Head of museum’s project to conserve HMS Victory receives prestigious Victory Medal for his work

• National Museum of the Royal Navy’s Andrew Baines to receive prestigious prize for his conservation work on HMS Victory
• A new support system was implemented over three years, saving the ship from collapse
• Despite closures and the effects of coronavirus the project saw completion in December 2020

Andrew Baines, Deputy Executive Director of Museum Operations at the National Museum of the Royal Navy has been awarded the Victory Medal for his conservation work on HMS Victory.

The Society for Nautical Research, which was instrumental in saving HMS Victory in 1922, award the medal to individuals who have shown dedication to the conservation of a vessel.

HMS Victory sits in a dry dock at Portsmouth Historic Dockyard, and played an instrumental role in the Battle of Trafalgar where she was Vice-Admiral Nelson’s flagship.

The National Museum of the Royal Navy took over responsibility for the conservation of HMS Victory in 2012, and after a detailed analysis it was concluded that the ship was slowly collapsing in on herself. Andrew headed the project to discover why this was happening, how to solve it and to implement the solution.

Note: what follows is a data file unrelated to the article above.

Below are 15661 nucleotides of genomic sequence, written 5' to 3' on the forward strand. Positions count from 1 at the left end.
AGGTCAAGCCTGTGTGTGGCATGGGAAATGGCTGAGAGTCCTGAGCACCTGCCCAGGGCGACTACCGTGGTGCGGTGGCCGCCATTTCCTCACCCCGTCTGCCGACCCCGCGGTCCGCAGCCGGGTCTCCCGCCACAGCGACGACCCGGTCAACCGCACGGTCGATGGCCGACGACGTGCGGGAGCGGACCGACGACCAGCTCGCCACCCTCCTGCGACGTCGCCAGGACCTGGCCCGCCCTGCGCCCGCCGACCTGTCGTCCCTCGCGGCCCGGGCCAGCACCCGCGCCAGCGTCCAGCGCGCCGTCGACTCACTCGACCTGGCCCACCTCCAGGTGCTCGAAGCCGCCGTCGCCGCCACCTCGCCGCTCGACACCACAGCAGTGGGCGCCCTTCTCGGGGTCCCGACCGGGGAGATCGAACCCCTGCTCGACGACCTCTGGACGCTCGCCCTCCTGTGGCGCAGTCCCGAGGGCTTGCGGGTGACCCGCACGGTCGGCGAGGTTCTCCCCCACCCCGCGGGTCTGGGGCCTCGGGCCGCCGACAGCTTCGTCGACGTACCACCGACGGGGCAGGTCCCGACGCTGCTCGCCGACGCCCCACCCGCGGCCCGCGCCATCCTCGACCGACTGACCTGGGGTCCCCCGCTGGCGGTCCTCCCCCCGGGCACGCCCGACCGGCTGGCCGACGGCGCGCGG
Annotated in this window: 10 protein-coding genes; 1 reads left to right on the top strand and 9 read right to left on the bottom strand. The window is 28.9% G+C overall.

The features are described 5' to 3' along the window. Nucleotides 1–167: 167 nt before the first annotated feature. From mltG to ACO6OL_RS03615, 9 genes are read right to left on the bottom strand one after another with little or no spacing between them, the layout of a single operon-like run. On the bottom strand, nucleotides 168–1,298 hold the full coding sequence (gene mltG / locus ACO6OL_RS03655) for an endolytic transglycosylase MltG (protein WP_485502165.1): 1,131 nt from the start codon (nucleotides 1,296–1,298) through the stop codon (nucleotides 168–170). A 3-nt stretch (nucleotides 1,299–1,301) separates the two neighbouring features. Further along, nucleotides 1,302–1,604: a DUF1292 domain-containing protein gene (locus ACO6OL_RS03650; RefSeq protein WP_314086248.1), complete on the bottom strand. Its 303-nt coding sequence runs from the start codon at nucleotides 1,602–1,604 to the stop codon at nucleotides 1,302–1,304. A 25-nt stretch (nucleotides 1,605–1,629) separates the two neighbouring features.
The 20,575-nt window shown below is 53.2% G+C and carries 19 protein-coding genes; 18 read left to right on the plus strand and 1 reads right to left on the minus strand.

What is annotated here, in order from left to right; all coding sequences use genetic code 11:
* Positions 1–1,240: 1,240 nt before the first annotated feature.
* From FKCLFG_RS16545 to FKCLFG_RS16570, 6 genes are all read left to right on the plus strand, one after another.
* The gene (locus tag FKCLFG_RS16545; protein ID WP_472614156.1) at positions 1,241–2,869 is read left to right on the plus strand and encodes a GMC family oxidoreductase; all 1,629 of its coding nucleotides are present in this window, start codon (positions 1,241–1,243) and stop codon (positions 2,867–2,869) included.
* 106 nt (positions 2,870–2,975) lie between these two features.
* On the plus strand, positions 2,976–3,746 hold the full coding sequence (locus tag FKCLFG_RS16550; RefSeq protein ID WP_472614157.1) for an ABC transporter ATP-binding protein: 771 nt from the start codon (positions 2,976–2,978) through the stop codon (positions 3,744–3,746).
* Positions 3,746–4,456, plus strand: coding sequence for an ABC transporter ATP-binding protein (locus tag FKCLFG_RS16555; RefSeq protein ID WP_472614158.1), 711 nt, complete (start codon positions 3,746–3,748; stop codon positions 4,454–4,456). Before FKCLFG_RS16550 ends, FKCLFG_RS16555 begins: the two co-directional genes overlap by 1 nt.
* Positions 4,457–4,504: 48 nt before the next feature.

After taking laser scans of the ship and undertaking structural analysis, it was discovered that the movement was due to Victory’s support system, which had been in place since 1922. Andrew’s team oversaw the installation of 134 new steel props from 2017 to December 2020, to replace the old support system of 22 steel cradles.

These steel props will also monitor future changes to the ship’s structure, and even mean the hull can be accessed for the first time by visitors to the site.

The Society for Nautical Research also commended Andrew for his work in establishing a historic ships team that not only cares for HMS Victory, but for multiple ships under the National Museum of the Royal Navy, including HMS Warrior and HMS Trincomalee.

Alistair Roach, Secretary for the Society for Nautical Research said: “Andrew’s commitment, drive and level of input has far exceeded that which might be expected from an individual in his role and, despite the pressure of his increasing workload, he has been praised by all those who have worked closely with him for his ceaseless dedication to the vessels under his care.”

In response to receiving the medal, Andrew said:
“Working on a project like the conservation of Victory is a genuine privilege, not only due to the ship’s iconic nature, but because of the passion, skill and dedication of the people in the team. It’s an honour to see this project recognised after all the hard work that has gone into its completion, from NMRN’s own Historic Ships Team, to contractors such as BAE and MLUK and our consulting engineers Fenton Holloway. It’s amazingly satisfying to have finished this important project, knowing that it has contributed to keeping the history of Nelson’s flagship alive for future generations.”

Professor Dominic Tweddle, Director General of the National Museum of the Royal Navy commented: